- to surge or rush back, as liquids, gases, undigested food, etc.
- to cause to surge or rush back; vomit.
- to give back or repeat, especially something not fully understood or assimilated: to regurgitate the teacher's lectures on the exam.
Origin of regurgitate
Examples from the Web for regurgitate
I wished to regurgitate, to cast off this cold, frightening sensation.Cogito, Ergo Sum
John Foster West
The lacrymal sack can regurgitate its contents into the eye.Zoonomia, Vol. I
As they approached this capital, Renaldo's grief seemed to regurgitate with redoubled violence.The Adventures of Ferdinand Count Fathom, Complete
And that Emerson and Horace Greeley were alike in their capacity to absorb, digest and regurgitate, is everywhere acknowledged.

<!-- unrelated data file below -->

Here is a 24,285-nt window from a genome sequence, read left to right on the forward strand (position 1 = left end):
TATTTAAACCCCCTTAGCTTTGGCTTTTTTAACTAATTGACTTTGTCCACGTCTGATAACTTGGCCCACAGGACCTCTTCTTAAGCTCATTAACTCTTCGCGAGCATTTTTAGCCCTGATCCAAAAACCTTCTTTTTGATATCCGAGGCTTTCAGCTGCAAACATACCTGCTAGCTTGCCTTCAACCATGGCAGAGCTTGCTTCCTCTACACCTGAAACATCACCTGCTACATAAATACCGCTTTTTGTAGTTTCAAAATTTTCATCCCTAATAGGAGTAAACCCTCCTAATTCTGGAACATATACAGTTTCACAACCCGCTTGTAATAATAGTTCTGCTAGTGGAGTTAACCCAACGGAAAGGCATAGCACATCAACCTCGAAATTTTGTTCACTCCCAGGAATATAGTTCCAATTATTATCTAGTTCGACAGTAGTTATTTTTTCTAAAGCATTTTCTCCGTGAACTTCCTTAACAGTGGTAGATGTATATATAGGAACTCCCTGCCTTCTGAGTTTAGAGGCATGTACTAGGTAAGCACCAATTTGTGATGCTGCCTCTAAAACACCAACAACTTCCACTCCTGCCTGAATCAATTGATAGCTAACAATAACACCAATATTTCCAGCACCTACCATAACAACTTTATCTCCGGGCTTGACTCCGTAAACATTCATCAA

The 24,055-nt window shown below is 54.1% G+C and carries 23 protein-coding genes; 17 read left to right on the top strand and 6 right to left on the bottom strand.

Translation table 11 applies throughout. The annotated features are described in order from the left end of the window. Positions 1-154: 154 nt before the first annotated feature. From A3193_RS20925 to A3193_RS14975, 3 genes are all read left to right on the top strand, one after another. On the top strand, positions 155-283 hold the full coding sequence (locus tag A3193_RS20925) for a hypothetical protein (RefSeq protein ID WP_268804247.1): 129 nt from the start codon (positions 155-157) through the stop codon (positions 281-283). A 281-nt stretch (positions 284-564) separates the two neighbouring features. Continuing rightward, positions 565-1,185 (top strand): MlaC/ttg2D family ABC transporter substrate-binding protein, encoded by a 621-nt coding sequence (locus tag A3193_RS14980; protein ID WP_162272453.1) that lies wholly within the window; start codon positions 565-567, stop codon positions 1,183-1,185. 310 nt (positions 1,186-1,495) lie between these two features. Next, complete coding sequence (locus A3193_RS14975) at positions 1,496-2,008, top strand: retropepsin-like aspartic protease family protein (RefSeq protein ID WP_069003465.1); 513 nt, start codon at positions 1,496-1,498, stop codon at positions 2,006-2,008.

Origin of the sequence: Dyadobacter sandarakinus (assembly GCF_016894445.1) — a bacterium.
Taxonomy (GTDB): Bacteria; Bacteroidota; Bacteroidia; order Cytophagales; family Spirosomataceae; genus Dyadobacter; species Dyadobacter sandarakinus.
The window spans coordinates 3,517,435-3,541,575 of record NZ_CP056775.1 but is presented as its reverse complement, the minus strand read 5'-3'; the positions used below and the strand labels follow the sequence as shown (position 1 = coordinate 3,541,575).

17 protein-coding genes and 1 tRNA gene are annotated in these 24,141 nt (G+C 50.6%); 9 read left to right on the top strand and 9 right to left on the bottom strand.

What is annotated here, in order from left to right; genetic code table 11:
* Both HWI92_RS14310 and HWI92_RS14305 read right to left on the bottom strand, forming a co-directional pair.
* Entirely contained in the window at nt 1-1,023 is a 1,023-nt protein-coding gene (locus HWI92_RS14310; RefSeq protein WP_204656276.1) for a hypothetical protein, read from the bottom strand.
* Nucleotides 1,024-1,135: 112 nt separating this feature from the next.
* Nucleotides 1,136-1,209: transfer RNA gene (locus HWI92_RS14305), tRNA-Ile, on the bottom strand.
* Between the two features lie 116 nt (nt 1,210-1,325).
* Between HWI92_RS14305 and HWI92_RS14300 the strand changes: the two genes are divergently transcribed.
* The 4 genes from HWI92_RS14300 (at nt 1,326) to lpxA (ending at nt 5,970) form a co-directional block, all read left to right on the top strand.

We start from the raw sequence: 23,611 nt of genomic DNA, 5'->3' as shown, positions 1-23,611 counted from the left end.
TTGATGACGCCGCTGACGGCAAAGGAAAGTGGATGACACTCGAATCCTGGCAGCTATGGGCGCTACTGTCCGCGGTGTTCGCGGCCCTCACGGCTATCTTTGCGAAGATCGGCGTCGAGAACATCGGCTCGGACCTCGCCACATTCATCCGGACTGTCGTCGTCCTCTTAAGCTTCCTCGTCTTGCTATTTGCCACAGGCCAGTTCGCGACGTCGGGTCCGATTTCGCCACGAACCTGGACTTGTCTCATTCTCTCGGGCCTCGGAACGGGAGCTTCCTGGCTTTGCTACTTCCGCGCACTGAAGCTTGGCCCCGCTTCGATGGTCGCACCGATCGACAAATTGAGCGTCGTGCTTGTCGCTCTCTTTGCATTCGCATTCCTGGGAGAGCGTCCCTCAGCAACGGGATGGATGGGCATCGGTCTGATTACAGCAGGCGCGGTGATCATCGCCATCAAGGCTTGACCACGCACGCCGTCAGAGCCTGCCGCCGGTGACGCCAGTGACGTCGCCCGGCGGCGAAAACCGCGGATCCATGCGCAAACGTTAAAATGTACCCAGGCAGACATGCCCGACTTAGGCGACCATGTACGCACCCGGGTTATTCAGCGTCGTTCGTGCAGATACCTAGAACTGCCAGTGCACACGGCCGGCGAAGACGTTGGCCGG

We swallow and regurgitate over and over again our dissatisfaction, and are aptly said to chew the cud of bitterness.Explanation of Catholic Morals
John H. Stapleton
- to vomit forth (partially digested food)
- (of some birds and certain other animals) to bring back to the mouth (undigested or partly digested food with which to feed the young)
- (intr) to be cast up or out, esp from the mouth
- (intr) med (of blood) to flow backwards, in a direction opposite to the normal one, esp through a defective heart valve
Word Origin and History for regurgitate
1640s (intransitive), 1753 (transitive), back formation from regurgitation, or else from Medieval Latin regurgitatus, past participle of regurgitare. Meaning "to vomit" first attested 1753. Related: Regurgitated; regurgitating.
- To rush or surge back.
- To cause to pour back, especially to cast up partially digested food.